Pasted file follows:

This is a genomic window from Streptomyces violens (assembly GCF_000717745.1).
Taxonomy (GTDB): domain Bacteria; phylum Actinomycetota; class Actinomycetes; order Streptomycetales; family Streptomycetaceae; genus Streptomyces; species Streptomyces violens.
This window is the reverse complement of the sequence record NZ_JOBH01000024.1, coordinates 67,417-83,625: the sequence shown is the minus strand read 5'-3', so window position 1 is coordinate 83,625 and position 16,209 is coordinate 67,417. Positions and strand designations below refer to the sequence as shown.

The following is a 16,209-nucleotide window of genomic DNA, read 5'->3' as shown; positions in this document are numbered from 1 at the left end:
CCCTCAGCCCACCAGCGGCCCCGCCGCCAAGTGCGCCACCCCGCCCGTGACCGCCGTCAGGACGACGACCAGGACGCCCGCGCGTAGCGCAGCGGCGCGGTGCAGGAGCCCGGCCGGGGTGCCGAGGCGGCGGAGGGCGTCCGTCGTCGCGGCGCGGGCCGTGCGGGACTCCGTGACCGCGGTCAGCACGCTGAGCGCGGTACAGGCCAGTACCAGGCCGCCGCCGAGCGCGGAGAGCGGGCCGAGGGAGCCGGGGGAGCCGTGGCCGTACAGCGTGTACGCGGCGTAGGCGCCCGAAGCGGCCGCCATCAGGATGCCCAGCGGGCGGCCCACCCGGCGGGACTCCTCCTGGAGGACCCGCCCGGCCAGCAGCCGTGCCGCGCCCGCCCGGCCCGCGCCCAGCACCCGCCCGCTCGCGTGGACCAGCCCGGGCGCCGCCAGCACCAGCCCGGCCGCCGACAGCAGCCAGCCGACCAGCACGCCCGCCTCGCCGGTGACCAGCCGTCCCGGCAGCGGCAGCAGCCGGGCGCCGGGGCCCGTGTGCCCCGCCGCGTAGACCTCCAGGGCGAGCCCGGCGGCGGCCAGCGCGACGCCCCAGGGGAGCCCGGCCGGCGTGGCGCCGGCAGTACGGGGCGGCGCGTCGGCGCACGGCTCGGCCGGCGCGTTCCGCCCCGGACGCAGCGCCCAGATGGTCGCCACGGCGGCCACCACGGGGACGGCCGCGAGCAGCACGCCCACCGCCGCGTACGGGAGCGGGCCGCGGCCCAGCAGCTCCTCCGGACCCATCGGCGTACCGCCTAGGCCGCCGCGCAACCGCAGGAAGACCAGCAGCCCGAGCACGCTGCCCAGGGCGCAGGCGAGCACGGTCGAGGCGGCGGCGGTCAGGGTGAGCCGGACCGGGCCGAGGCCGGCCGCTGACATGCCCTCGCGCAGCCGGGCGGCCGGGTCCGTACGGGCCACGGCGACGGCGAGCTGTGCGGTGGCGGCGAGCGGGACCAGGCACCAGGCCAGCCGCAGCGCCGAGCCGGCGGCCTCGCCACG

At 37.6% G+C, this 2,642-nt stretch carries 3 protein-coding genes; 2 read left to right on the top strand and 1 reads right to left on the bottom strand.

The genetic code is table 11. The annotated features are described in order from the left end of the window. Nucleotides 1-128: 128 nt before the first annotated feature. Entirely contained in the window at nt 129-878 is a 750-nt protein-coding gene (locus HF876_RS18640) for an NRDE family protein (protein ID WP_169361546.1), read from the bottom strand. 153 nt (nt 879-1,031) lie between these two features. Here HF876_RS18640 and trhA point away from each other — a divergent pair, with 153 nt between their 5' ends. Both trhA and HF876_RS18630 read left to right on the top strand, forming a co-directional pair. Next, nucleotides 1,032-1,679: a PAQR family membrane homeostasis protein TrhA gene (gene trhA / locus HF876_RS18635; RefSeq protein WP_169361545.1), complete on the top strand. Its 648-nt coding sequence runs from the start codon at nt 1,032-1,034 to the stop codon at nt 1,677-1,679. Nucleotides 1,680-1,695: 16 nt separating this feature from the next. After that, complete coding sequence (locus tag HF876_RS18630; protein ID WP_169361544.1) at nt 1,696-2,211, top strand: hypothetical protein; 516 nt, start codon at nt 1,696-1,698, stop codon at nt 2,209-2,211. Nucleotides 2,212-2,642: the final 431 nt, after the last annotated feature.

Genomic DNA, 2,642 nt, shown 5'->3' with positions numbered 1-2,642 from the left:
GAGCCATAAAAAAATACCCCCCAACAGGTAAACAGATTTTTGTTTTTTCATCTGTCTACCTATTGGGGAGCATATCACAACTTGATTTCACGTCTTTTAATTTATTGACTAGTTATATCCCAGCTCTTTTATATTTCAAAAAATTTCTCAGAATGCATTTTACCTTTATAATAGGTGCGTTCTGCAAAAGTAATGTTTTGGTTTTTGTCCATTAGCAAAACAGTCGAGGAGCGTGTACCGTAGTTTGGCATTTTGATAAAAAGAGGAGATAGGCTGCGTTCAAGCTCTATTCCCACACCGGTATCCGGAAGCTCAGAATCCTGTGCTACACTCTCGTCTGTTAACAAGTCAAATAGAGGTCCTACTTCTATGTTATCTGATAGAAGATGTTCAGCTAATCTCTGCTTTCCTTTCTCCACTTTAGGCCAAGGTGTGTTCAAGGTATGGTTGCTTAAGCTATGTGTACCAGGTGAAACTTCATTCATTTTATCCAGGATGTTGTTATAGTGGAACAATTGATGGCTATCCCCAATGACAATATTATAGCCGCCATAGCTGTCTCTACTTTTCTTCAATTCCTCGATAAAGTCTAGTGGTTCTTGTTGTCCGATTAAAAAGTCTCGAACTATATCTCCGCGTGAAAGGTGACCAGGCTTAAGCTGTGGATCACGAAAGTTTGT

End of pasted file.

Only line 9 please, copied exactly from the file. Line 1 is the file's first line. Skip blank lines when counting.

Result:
GAGCCATAAAAAAATACCCCCCAACAGGTAAACAGATTTTTGTTTTTTCATCTGTCTACCTATTGGGGAGCATATCACAACTTGATTTCACGTCTTTTAATTTATTGACTAGTTATATCCCAGCTCTTTTATATTTCAAAAAATTTCTCAGAATGCATTTTACCTTTATAATAGGTGCGTTCTGCAAAAGTAATGTTTTGGTTTTTGTCCATTAGCAAAACAGTCGAGGAGCGTGTACCGTAGTTTGGCATTTTGATAAAAAGAGGAGATAGGCTGCGTTCAAGCTCTATTCCCACACCGGTATCCGGAAGCTCAGAATCCTGTGCTACACTCTCGTCTGTTAACAAGTCAAATAGAGGTCCTACTTCTATGTTATCTGATAGAAGATGTTCAGCTAATCTCTGCTTTCCTTTCTCCACTTTAGGCCAAGGTGTGTTCAAGGTATGGTTGCTTAAGCTATGTGTACCAGGTGAAACTTCATTCATTTTATCCAGGATGTTGTTATAGTGGAACAATTGATGGCTATCCCCAATGACAATATTATAGCCGCCATAGCTGTCTCTACTTTTCTTCAATTCCTCGATAAAGTCTAGTGGTTCTTGTTGTCCGATTAAAAAGTCTCGAACTATATCTCCGCGTGAAAGGTGACCAGGCTTAAGCTGTGGATCACGAAAGTTTGT